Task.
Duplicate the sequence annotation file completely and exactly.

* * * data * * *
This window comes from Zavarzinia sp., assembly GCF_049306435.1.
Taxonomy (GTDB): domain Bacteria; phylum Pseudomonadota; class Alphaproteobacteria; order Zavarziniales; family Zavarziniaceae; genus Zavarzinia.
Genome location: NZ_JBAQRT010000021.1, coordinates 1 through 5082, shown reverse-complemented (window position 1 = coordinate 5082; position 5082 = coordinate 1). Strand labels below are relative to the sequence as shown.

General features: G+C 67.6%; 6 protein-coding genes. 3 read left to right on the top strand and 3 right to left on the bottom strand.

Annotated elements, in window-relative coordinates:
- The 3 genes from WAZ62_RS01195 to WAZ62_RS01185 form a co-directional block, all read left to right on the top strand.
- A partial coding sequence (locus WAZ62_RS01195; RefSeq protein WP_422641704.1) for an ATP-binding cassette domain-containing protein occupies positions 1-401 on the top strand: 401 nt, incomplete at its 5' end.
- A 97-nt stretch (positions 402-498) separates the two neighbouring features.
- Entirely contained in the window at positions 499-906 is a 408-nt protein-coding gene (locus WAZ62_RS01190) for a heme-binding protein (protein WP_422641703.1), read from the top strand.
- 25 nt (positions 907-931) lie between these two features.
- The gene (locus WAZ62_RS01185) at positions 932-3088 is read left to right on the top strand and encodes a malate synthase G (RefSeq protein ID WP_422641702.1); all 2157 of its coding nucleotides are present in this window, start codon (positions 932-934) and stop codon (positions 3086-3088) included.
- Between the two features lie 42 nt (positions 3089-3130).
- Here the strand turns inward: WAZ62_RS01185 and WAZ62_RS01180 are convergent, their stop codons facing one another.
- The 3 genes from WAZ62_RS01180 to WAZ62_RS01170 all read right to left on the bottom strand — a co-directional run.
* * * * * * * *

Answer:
This window comes from Zavarzinia sp., assembly GCF_049306435.1.
Taxonomy (GTDB): domain Bacteria; phylum Pseudomonadota; class Alphaproteobacteria; order Zavarziniales; family Zavarziniaceae; genus Zavarzinia.
Genome location: NZ_JBAQRT010000021.1, coordinates 1 through 5082, shown reverse-complemented (window position 1 = coordinate 5082; position 5082 = coordinate 1). Strand labels below are relative to the sequence as shown.

General features: G+C 67.6%; 6 protein-coding genes. 3 read left to right on the top strand and 3 right to left on the bottom strand.

Annotated elements, in window-relative coordinates:
- The 3 genes from WAZ62_RS01195 to WAZ62_RS01185 form a co-directional block, all read left to right on the top strand.
- A partial coding sequence (locus WAZ62_RS01195; RefSeq protein WP_422641704.1) for an ATP-binding cassette domain-containing protein occupies positions 1-401 on the top strand: 401 nt, incomplete at its 5' end.
- A 97-nt stretch (positions 402-498) separates the two neighbouring features.
- Entirely contained in the window at positions 499-906 is a 408-nt protein-coding gene (locus WAZ62_RS01190) for a heme-binding protein (protein WP_422641703.1), read from the top strand.
- 25 nt (positions 907-931) lie between these two features.
- The gene (locus WAZ62_RS01185) at positions 932-3088 is read left to right on the top strand and encodes a malate synthase G (RefSeq protein ID WP_422641702.1); all 2157 of its coding nucleotides are present in this window, start codon (positions 932-934) and stop codon (positions 3086-3088) included.
- Between the two features lie 42 nt (positions 3089-3130).
- Here the strand turns inward: WAZ62_RS01185 and WAZ62_RS01180 are convergent, their stop codons facing one another.
- The 3 genes from WAZ62_RS01180 to WAZ62_RS01170 all read right to left on the bottom strand — a co-directional run.